Starting with the civil rights movement of the 1960s, issues of race, class, and the environment have been discussed under the banner of Environmental Justice (EJ). Since 1992, the Environmental Protection Agency (EPA) has had an office dedicated to advancing EJ. The National Law Review recently published a wide-ranging article on EJ’s legal and political significance. Now ISRI has taken a position as well.
ISRI’s board of directors on May 14 adopted a statement of support for the broad objectives of Environmental Justice, including:
- The equal treatment and opportunity for all people regardless of race, ethnic origin, heritage, language, or economic status;
- To contribute positively to the communities in which our members operate, including the opportunity to be heard;
- To promote continued environmental stewardship; and
- To further promote the health and safety of employees, customers, and communities.
“The U.S. recycling industry has its roots in multi-generational family businesses with longstanding investments and engagement in the communities in which we are located. While the recycling industry today is composed of a mix of small, mid-size and large companies—with some family-owned and others publicly-held corporations—recyclers across the country support the social well-being of our communities through long-term economic investment and stewardship of the environment,” ISRI states. ISRI’s Environmental Justice Working Group developed the declaration. The group includes ISRI members serving in leadership in committees with oversight on ISRI’s work on EJ.
“ISRI members and staff worked diligently to develop a policy regarding EJ, along with talking points, for members to take to our local city halls and statehouses to have meaningful dialog with lawmakers,” says Dan Garvin, ISRI director at large. “I truly believe the work we have done on EJ this last year is as important as previous work ISRI has done on metals theft and safety.”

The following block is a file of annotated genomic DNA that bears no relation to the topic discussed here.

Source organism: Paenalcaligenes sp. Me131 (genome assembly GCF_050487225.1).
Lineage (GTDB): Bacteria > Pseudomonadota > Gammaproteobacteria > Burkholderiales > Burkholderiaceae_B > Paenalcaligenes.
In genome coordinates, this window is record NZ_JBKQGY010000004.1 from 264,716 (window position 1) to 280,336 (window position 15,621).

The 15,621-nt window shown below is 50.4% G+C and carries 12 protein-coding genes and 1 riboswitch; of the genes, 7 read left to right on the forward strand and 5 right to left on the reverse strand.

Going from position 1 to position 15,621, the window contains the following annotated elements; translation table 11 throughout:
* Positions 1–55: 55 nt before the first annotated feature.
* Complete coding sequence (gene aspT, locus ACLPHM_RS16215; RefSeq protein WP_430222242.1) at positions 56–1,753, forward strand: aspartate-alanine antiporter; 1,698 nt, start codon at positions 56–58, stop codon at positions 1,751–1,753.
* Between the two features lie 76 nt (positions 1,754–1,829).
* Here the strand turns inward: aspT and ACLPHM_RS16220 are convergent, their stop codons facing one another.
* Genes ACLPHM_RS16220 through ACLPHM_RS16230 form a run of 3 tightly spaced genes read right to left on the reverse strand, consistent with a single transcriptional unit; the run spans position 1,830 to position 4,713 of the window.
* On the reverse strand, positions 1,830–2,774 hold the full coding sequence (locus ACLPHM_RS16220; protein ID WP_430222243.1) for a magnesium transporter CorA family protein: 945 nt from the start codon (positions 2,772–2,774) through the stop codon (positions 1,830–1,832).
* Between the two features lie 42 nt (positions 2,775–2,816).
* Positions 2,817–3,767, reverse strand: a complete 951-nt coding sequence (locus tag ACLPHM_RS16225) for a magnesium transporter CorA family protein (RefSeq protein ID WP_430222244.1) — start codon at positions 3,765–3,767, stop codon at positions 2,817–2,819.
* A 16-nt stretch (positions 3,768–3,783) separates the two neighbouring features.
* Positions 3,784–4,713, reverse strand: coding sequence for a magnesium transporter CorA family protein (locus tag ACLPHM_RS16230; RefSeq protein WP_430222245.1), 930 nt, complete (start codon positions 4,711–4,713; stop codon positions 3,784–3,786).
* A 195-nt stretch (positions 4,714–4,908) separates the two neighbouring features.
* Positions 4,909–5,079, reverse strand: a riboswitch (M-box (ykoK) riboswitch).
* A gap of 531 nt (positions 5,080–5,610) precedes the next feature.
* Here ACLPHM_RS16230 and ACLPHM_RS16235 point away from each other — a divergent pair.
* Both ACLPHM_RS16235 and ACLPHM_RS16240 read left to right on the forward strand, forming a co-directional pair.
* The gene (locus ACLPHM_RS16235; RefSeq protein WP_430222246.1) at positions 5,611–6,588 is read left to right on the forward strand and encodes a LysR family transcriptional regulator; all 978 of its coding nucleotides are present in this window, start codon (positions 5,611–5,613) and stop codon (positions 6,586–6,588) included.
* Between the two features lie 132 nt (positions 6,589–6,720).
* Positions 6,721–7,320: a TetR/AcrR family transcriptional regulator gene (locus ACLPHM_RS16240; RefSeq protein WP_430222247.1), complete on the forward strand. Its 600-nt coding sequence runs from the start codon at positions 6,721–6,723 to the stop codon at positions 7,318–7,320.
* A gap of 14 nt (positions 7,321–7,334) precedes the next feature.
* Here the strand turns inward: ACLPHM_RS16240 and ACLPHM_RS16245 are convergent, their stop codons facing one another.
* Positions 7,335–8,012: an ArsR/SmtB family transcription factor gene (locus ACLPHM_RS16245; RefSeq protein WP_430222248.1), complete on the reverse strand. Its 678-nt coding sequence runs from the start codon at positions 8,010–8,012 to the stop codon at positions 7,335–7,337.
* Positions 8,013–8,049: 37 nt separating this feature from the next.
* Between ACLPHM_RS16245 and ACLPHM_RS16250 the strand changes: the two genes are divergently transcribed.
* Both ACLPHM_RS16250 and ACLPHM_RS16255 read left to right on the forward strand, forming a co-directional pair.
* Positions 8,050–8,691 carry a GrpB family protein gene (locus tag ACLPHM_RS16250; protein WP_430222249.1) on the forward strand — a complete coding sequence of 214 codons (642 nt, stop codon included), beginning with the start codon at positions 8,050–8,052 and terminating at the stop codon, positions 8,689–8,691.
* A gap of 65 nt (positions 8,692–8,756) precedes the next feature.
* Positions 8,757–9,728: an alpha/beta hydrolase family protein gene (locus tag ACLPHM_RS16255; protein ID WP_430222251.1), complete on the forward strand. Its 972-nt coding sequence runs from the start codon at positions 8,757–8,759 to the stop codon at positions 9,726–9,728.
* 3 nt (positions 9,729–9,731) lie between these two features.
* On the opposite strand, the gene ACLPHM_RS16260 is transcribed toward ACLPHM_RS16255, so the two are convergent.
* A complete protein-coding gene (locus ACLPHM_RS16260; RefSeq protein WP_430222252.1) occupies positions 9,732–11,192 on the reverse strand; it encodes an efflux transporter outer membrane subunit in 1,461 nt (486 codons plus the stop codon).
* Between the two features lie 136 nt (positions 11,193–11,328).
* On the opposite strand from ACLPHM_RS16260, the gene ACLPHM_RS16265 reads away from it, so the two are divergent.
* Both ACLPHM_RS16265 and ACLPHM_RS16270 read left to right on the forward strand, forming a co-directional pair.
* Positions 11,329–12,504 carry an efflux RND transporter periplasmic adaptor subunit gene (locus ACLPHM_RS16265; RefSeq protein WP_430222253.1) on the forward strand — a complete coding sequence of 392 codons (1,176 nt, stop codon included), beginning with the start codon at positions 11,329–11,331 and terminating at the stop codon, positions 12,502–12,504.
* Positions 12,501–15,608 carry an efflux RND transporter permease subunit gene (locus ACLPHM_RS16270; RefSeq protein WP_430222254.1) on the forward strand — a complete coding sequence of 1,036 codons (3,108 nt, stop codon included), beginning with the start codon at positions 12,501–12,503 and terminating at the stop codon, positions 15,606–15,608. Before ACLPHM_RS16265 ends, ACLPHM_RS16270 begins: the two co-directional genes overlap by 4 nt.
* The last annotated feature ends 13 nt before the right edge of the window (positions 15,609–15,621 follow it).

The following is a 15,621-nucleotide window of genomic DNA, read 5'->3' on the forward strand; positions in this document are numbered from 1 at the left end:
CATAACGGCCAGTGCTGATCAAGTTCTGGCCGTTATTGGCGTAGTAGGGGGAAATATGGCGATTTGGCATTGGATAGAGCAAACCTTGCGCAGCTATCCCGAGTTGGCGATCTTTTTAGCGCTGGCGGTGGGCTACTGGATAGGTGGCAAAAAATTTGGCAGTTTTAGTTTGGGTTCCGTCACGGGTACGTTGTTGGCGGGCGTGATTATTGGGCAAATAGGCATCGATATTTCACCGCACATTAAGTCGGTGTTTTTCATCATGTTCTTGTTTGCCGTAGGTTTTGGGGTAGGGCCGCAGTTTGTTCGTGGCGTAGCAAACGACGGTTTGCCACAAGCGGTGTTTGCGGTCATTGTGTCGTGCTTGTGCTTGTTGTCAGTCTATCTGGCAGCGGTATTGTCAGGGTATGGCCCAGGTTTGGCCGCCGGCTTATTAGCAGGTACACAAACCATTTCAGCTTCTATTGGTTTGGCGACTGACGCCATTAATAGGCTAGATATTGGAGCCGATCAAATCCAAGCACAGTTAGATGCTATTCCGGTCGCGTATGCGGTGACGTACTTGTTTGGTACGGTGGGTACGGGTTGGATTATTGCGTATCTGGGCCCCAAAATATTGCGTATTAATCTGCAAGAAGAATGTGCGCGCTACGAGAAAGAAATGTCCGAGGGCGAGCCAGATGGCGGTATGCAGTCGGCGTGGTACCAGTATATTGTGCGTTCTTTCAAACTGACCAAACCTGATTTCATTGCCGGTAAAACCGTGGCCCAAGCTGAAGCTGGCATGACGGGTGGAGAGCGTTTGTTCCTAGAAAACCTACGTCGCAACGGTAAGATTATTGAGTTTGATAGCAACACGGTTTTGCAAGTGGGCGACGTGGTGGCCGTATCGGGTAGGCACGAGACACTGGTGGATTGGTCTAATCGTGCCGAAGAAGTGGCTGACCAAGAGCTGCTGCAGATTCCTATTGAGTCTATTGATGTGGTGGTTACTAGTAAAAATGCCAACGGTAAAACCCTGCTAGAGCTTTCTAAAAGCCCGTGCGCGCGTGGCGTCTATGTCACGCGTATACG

The association recognizes the roles recyclers play in economic development and environmental sustainability in their communities. ISRI further notes the industry’s commitment to workplace health and safety in the new policy. “We in the recycling industry strive to engage with our communities to achieve mutual understanding and shared goals for the success of all members of the community. It is the recycling industry’s desire that all voices are heard, injustice is avoided, and shared objectives are achieved in ways that are economically and operationally beneficial for all,” ISRI states.
Matthew Tejada, director of the EPA’s Office of Environmental Justice, spoke at ISRI2021 about the role recyclers will play in environmental justice. Tejada’s appearance at the convention followed the April release of a memo from the acting assistant administrator for the EPA’s Office of Enforcement and Compliance Assurance clarifying inspection and enforcement guidelines for regional offices.
[EJ Requires Long-Term Commitment from Government, Industry]
In January, President Joe Biden signed an executive order that brings several federal agencies onboard a council to advise on EJ-related matters. The order directs the Justice Department to create an Office of Environmental Justice to coordinate with U.S. attorney’s offices nationwide. By February 2022, the Office of Management and Budget will be required to publish an annual scorecard detailing environmental justice performance across the government. State and local governments also are considering EJ issues. ISRI will continue to work on behalf of recyclers to advance EJ policies that benefit recyclers and communities.
“Recycling is essential to Environmental Justice,” says Brian Henesey, ISRI chair-elect. “As the Biden administration shines a light on EJ, it is time for us to be a key part of that conversation. I am confident that by engaging seriously and genuinely in ways to promote Environmental Justice in our communities, we will be lifting ourselves along with our neighbors.”
Photo courtesy of Anna Shvets from Pexels.